Welcome to DAY 14 of our online Bible study on Ephesians!
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Read: Ephesians 3:20-21
As we took that last familiar turn up the hill, my heart longed to go straight. I wanted to head in the back way, past my favorite strip of ocean blue and grab a glimpse of the iconic green cottage that marked my “peace place on a summer evening.” Peace was what I really craved, especially before entering into the furry of emotions the weekend would hold.
Returning home isn’t always easy.
The structures might still be standing in the same square footage, but a little renovation here and there makes the place feel . . . different. You can walk through a door and the smell alone may bring you back in time, but all that fills that space can quickly remind you that life has moved on. Even a deep embrace from a treasured friend can muster up equal part gratitude and grief, wishing for “do-overs” of the best memories along with a wave of sadness over no longer doing life face-to-face and wondering, “Why did we leave again?”
Sometimes, God’s “far more abundantly than all we ask or think” can leave us totally bewildered, absolutely lost, and utterly confused. Even though we often quote Ephesians 3:20 as a hope-filled promise of what God has yet to do, the reality is that the yearning for more requires embracing and sometimes, enduring, the moment in which He is already working.
God’s yet-to-be blessings may very well be happening in the middle of our yet-to-be realized life.
In the days that followed our decision to leave our boarding school community and home of 18 years, we lived in the both/and of God’s provisions — both the unwavering hope and the utter confusion of how God was indeed working in an Ephesians 3:20 way.
We never wanted to leave our mission field and the very place where we invested our blood, sweat, and eternity-bent tears. We were the “old-timers” with well-earned stripes who counted it a privilege to impress upon the rookies the best of boarding school life rather than focusing on the sacrifice. And yet, there were issues leading us to a crossroad in which God chose to take us down a path we never anticipated. His “exceedingly abundantly more than we could ask or imagine” looked like uprooting our tween and teenage children and relocating three states away into a life 180 degrees different than what we knew and loved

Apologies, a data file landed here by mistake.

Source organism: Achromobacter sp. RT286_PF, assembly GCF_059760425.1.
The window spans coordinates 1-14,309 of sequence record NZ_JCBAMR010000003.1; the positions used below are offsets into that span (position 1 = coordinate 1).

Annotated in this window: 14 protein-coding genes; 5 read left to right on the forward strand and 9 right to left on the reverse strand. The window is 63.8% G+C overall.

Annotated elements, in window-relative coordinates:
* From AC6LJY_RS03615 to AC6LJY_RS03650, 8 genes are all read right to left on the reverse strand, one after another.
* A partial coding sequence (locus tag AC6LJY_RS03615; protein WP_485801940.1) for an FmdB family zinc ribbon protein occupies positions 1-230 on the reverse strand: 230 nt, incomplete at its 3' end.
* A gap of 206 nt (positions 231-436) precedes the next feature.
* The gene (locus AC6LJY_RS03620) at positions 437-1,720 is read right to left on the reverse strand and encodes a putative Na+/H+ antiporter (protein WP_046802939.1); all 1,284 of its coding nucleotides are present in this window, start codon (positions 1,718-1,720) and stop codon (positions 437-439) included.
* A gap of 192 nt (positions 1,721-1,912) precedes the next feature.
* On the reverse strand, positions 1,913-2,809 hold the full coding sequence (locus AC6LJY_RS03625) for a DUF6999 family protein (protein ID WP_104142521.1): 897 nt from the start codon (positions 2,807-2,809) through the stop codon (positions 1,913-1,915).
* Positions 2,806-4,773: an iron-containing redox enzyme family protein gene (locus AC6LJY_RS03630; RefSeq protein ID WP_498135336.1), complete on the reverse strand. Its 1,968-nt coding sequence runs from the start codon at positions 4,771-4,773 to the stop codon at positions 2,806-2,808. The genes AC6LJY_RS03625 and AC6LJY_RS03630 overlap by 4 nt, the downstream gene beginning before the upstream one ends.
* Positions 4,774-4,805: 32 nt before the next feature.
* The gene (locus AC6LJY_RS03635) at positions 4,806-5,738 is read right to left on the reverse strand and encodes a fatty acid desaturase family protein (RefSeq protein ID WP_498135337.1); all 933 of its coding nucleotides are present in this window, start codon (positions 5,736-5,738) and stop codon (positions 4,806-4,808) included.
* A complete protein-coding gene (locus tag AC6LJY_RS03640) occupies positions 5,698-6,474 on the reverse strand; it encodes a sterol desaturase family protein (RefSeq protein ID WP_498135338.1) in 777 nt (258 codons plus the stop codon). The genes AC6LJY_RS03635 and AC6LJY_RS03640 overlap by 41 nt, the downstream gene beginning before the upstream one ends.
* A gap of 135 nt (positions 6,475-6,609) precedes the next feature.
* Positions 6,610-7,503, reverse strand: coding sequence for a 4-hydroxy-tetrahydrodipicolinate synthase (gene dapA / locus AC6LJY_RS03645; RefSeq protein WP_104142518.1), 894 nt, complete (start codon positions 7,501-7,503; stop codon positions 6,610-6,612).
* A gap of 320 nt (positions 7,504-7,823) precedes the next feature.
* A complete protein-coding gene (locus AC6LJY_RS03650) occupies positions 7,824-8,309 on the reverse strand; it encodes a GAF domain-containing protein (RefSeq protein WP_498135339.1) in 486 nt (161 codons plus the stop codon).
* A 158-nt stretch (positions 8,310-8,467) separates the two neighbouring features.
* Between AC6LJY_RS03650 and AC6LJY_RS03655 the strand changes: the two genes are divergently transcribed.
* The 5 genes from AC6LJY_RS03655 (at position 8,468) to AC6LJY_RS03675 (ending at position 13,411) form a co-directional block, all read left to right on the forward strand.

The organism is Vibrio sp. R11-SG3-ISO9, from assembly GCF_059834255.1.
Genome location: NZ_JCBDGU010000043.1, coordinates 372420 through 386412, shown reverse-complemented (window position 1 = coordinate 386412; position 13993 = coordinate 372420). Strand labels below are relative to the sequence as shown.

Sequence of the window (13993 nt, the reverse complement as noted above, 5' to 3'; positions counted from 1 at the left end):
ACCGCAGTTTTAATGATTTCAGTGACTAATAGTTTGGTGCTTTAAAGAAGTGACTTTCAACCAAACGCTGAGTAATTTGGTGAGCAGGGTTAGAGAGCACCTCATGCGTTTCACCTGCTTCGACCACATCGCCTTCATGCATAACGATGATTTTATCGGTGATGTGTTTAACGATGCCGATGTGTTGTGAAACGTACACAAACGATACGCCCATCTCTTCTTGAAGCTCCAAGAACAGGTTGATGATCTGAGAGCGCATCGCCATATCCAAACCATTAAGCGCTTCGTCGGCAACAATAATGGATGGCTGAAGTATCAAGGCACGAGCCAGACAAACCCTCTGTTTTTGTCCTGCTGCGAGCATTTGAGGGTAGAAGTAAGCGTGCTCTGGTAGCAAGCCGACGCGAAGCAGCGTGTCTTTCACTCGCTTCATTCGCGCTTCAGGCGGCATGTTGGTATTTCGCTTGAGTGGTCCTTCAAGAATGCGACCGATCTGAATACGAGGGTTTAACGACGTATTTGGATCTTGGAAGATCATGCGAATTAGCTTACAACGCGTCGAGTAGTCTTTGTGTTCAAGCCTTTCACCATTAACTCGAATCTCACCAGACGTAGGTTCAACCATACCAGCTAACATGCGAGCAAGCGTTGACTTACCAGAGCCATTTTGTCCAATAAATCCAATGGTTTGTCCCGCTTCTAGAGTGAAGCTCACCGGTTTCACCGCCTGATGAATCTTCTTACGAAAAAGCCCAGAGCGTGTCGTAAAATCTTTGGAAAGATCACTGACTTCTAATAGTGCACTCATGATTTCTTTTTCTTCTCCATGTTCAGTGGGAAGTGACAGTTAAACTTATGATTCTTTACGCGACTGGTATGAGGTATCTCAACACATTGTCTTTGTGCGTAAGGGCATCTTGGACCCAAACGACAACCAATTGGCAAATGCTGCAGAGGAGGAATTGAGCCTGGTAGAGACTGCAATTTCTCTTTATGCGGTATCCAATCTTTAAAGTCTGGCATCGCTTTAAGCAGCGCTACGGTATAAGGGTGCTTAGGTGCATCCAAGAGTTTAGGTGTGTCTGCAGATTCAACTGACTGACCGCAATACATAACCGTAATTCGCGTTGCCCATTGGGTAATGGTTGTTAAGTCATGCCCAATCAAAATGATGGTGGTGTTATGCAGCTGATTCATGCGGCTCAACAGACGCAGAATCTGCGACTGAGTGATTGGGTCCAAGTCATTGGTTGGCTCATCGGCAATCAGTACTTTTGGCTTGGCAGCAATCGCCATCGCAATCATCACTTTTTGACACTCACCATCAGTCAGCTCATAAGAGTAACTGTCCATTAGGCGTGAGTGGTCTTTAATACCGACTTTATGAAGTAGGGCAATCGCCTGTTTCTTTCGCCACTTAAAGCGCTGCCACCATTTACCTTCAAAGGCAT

The only way we were able to walk in humbled obedience was because He was already at work in our hearts — all six of us.
“Now to Him Who, by (in consequence of) the [action of His] power that is at work within us . . .” (Ephesians 3:20 AMPC)
I’m sure you’d agree that telling your 16-year-old daughter she’ll be starting a new school for her junior year isn’t something you’d put on your top 10 list of great parenting tips. And yet, she was the one that said, “God is all over this thing. We’ve got to go.” That’s God’s doing, because . . .
He is able to [carry out His purpose and] do super-abundantly, far over and above all that we [dare] ask or think [infinitely beyond our highest prayers, desires, thoughts, hopes, or dreams] —
It wasn’t all smooth sailing. There were enough tears shed by our family to fill another ocean. We walked through loneliness, doubt, fear, worry. We grieved all the firsts — the first missed day of school at our old school. The first Thanksgiving without family. The first trip to the new dentist, because it wasn’t Dr. Musoff’s office — oh yes, you can love a dentist.
Even in the midst of grief there was evidence of God at work.
His super-abundantly more provisions came in waves, beyond the blessing of a home and friendly neighbors. He planted us minutes from a church that all six of us were able to embrace. He gave each of us heart-deep friendships, even for our oldest who could have been the least motivated to try. God even went above and beyond, with relocating to our neck of the woods friends-like-family from the soil in which we once had our roots dug down deep. Now tell me, is that not God’s super-abundantly more blessings to have old friends — yes, multiple families — in our new hometown area?
Even in the midst of blessing He still does more . . .
Could it be that we don’t see God at work, because we’re not looking for Him to work? Maybe we’re too focused on the grief and grit. Maybe we’re longing for something more, rather than embracing the now. But what if we we’re simply willing to accept the both/and of Ephesians 3:20?
Yes, God can and will do super-abundantly more than we ask or imagine in both the waiting and wondering, the trials and transitions, and in the unfolding of our hoped-for blessings. Friend, I pray your eyes may be open to see His super-abundantly more for you today.
~ Diving Deeper ~
Do you see God at work in the “both/and” of Ephesians 3:20 in your life?